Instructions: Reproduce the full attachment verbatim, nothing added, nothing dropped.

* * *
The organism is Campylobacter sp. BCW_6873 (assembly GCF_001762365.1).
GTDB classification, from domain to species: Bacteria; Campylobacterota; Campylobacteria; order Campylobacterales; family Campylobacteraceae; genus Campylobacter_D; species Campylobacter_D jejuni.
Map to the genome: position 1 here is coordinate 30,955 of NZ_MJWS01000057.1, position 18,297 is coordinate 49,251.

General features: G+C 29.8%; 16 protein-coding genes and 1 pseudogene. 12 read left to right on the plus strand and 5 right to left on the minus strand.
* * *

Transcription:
The organism is Campylobacter sp. BCW_6873 (assembly GCF_001762365.1).
GTDB classification, from domain to species: Bacteria; Campylobacterota; Campylobacteria; order Campylobacterales; family Campylobacteraceae; genus Campylobacter_D; species Campylobacter_D jejuni.
Map to the genome: position 1 here is coordinate 30,955 of NZ_MJWS01000057.1, position 18,297 is coordinate 49,251.

General features: G+C 29.8%; 16 protein-coding genes and 1 pseudogene. 12 read left to right on the plus strand and 5 right to left on the minus strand.